Japan: Table of Contents
Organizer and Chair: Fabio Rambelli, Williams College
Discussant: Robert Duquenne, Ecole Francais dExtreme-Orient, Kyoto
The purpose of this panel is to investigate the role of economy in Buddhist institutions and ideologies in Japan. A large part of both the metaphorical structure of Buddhism and of the activities of Buddhist people/institutions is deeply economic in nature (the Three "Treasures"), as in basic concepts such as offerings (fuse), merit (kudoku), and dedication (eko). However, doctrinal approaches and scholarship tend either to ignore the presence of economic issues, or to treat them as "degenerated" and not "truly" Buddhist.
The panel addresses a number of related themes in Japanese religious history, ranging from Buddhist economic theoriesthe transformation of "material" cash (offerings) into "spiritual" cash (good karma), to the management of religious institutions, the economic implications of rituals, and economic conflicts at the basis of the establishment of "Shinto" institutions as separate from Buddhist centers of power. The papers illustrate a sort of double structure connecting Buddhism and economy: on the one hand, religious rituals and concepts have an economic aspect based on a root metaphor ("investments"offeringsthat produce "interests"karmic benefits); on the other hand, economy had often in the past a religious relevance, as in the case of taxes and royalties collected by religious institutions. It is clear that there are specific ideas of "value," "production," and "exchange" in Japanese Buddhism that need to be clarified. The papers address premodern and contemporary issues in order to show structural continuities and changes in Buddhist economic practices and ideologies throughout Japanese history.
William M. Bodiford, University of California, Los Angeles
The birth of Ise Shinto cannot be properly understood without considering the bitter rivalry among the priestly families of the various Ise shrines for control over shrine estates. The founding of Ise estates was accompanied by the constructions of branch shrines controlled by distant kinsmen who collected the offering (i.e., taxes), led pilgrimages (i.e., tribute convoys), organized the local peasants into armed bands of shriners, and fought against local governors, Buddhist monastic warriors, and rival branches of Ise. In other words, Ise estates promoted the same economic and military activities found at the estates of all major shrines and temples. Unlike other religious institutions, however, the Ise shrinesespecially the Outer Shrineinitially lacked a convincing body of lore, ritual, and miraculous benefits required to command religious awe. Ise Shinto, the secret teachings of the Outer Shrine, developed in answer to this need.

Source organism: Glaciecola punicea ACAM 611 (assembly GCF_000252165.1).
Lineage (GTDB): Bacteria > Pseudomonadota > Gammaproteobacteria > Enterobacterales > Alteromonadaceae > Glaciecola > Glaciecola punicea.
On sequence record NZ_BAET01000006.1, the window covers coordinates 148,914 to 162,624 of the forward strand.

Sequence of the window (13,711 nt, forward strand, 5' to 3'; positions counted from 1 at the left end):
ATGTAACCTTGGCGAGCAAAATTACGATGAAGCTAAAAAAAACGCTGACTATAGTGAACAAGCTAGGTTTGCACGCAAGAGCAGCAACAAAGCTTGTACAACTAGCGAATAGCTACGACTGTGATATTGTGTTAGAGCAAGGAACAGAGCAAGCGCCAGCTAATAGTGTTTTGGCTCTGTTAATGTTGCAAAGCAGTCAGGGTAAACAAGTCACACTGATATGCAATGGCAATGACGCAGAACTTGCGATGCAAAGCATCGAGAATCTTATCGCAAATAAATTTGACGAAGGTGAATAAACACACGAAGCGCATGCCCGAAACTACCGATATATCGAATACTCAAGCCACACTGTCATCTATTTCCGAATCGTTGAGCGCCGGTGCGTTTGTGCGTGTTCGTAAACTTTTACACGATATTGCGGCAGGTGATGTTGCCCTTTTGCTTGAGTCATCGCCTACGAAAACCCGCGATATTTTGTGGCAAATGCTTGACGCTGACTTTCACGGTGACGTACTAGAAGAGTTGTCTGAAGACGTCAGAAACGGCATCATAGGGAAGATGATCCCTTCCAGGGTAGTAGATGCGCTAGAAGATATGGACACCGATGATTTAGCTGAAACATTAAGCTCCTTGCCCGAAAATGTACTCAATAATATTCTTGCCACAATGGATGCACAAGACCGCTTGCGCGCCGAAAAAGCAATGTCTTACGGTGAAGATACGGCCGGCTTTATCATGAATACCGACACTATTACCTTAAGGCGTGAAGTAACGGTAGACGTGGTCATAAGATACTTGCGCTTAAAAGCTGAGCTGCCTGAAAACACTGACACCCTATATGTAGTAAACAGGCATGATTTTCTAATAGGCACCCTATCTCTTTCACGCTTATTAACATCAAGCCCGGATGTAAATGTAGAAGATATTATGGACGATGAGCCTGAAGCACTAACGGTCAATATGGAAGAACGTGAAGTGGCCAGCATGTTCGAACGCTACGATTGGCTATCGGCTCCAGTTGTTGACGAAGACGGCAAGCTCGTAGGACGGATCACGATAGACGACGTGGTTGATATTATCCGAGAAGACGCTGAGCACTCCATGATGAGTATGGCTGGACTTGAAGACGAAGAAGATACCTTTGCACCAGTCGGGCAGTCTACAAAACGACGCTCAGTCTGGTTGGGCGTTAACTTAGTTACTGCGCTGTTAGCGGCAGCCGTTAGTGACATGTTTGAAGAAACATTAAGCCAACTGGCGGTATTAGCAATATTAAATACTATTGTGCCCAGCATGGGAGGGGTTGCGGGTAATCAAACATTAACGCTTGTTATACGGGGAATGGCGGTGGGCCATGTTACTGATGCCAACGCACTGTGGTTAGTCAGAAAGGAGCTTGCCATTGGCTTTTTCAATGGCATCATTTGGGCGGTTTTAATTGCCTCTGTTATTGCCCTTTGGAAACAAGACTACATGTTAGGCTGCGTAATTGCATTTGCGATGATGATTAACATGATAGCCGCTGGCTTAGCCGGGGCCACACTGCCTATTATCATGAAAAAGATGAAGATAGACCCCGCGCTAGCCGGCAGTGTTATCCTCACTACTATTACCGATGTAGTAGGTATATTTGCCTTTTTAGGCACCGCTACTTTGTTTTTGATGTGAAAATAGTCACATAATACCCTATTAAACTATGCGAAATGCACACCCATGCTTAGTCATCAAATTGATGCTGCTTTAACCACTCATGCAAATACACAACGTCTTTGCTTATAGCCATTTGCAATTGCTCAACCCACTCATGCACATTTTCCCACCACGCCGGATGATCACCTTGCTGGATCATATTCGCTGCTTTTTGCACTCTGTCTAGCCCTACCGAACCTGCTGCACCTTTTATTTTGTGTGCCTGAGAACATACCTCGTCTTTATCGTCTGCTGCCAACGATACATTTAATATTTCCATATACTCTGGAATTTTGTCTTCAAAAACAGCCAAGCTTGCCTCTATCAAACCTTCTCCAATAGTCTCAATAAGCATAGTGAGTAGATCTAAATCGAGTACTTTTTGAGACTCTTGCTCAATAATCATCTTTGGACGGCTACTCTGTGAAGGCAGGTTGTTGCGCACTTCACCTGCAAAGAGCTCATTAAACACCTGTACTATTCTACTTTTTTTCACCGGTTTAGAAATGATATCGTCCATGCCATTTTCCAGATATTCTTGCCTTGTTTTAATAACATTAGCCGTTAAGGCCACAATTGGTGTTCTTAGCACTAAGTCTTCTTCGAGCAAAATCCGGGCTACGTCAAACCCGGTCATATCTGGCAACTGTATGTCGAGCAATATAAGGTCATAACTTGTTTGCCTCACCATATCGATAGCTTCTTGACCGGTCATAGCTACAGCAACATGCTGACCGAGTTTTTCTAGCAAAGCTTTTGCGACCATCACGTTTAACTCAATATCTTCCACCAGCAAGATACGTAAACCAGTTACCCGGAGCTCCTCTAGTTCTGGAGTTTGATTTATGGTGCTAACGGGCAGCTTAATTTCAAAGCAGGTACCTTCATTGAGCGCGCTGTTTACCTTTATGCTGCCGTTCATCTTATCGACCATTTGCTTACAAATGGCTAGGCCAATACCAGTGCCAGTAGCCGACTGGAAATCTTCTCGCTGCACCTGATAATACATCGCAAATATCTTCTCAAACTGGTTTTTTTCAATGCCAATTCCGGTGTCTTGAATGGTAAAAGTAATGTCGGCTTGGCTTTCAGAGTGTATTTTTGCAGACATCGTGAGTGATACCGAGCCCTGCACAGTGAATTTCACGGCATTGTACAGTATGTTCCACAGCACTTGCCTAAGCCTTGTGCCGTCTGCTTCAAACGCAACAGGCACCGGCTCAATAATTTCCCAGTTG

By examining the development of Ise Shinto within this historical context we can avoid the distortions of Tokugawa-period Nativists who saw in Ise Shinto the nascent first stirrings of their own anti-Buddhist, anti-Chinese agenda. Modern scholars often fail to realize how medieval Shinto arose and functioned within a Buddhist framework. In exploring the above themes this paper aims to demonstrate how economic rivalries fueled the development of new religious discourses in medieval Japan and at the same time to contribute to the ongoing reevaluation of "Shinto" as an ideological construct in the study of Japanese religions.
Griffith Foulk, Sarah Lawrence College
The clergy of the various Zen Buddhist denominations in Japan today are, for the most part, priests who support their home temples and families by performing funerals and memorial services for lay parishioners (danka). The rites most frequently performed are monthly and annual sutra chanting services (fugin). Those services, in a nutshell, have three parts: (1) the chanting of sutras or dharanis as a means of producing merit (kudoku), (2) a formal dedication (eko) in which the merit produced is transferred to spirits of the dead and others as offerings (kuyo), and (3) prayers that specify the aims and hope for returns from the offerings. Real money changes hands, in the form of "donations" (de facto fees) that parishioners make to priests in exchange for the performance of such rites. At the same time, the rites themselves represent a kind of economic transaction that takes place on an invisible spiritual plane, a transaction in which meritgood karma in "cash" formis earned and spent for various purposes.